About these ratings

The Community Rating is the school’s average rating from its community members (e.g., parents, students, and school staff). The highest possible rating is five stars; the lowest is one star.

The test results by subgroup show how the designated group of students is performing in comparison to the general population.
Language Mechanics

The state average for Language Mechanics was 44% in 2013.

176 students were tested at this school in 2013.

2013

 
 
44%

2012

 
 
43%
Math

The state average for Math was 39% in 2013.

176 students were tested at this school in 2013.

2013

 
 
36%

2012

 
 
51%
Reading

The state average for Reading was 46% in 2013.

176 students were tested at this school in 2013.

2013

 
 
49%

2012

 
 
48%
Writing

The state average for Writing was 48% in 2013.

176 students were tested at this school in 2013.

2013

 
 
32%

2012

 
 
41%
Scale: % proficient or distinguished

About the tests


Beginning in the 2011-12 school year, and continuing in 2012-2013, Kentucky used the Kentucky Performance Rating for Educational Progress (K-PREP) tests to assess students in grades 3 through 8 in reading and mathematics, 4 and 7 in science, 5 and 8 in social studies, 5, 6, 8, 10, and 11 in writing, and 4, 6, and 10 in language mechanics. The K-PREP is a standards-based test, which means it measures how well students are mastering specific skills defined for each grade by the state of Kentucky.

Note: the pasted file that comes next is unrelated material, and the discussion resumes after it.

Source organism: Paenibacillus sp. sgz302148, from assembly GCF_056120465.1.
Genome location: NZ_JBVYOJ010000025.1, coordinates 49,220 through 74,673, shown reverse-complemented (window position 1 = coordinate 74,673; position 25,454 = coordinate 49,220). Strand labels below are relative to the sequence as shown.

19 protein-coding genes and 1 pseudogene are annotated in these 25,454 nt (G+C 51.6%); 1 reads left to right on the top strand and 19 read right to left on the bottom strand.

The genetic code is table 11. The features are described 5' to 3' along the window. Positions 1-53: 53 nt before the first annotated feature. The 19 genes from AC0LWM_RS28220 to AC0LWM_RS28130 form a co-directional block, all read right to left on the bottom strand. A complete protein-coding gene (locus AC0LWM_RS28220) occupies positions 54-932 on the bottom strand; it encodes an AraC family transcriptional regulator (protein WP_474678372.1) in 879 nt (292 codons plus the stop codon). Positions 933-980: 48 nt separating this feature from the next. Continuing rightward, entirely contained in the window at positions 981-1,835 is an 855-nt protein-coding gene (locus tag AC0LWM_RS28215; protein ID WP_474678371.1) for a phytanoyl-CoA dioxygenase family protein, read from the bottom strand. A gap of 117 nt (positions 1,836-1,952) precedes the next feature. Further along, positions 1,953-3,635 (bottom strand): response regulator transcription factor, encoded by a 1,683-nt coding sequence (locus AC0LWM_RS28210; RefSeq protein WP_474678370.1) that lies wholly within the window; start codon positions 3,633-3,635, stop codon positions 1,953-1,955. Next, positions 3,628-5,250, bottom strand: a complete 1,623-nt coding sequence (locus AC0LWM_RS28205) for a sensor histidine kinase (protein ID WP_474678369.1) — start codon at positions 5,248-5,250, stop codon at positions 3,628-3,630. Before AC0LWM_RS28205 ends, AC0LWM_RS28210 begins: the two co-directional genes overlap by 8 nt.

Source: Kentucky Department of Education

Math

The state average for Math was 39% in 2013.

213 students were tested at this school in 2013.

2013

 
 
37%

2012

 
 
42%
Reading

The state average for Reading was 55% in 2013.

213 students were tested at this school in 2013.

2013

 
 
59%

2012

 
 
45%
Science

The state average for Science was 61% in 2013.

213 students were tested at this school in 2013.

2013

 
 
64%

2012

 
 
63%
Scale: % proficient or distinguished

About the tests


Beginning in the 2011-12 school year, and continuing in 2012-2013, Kentucky used the Kentucky Performance Rating for Educational Progress (K-PREP) tests to assess students in grades 3 through 8 in reading and mathematics, 4 and 7 in science, 5 and 8 in social studies, 5, 6, 8, 10, and 11 in writing, and 4, 6, and 10 in language mechanics. The K-PREP is a standards-based test, which means it measures how well students are mastering specific skills defined for each grade by the state of Kentucky.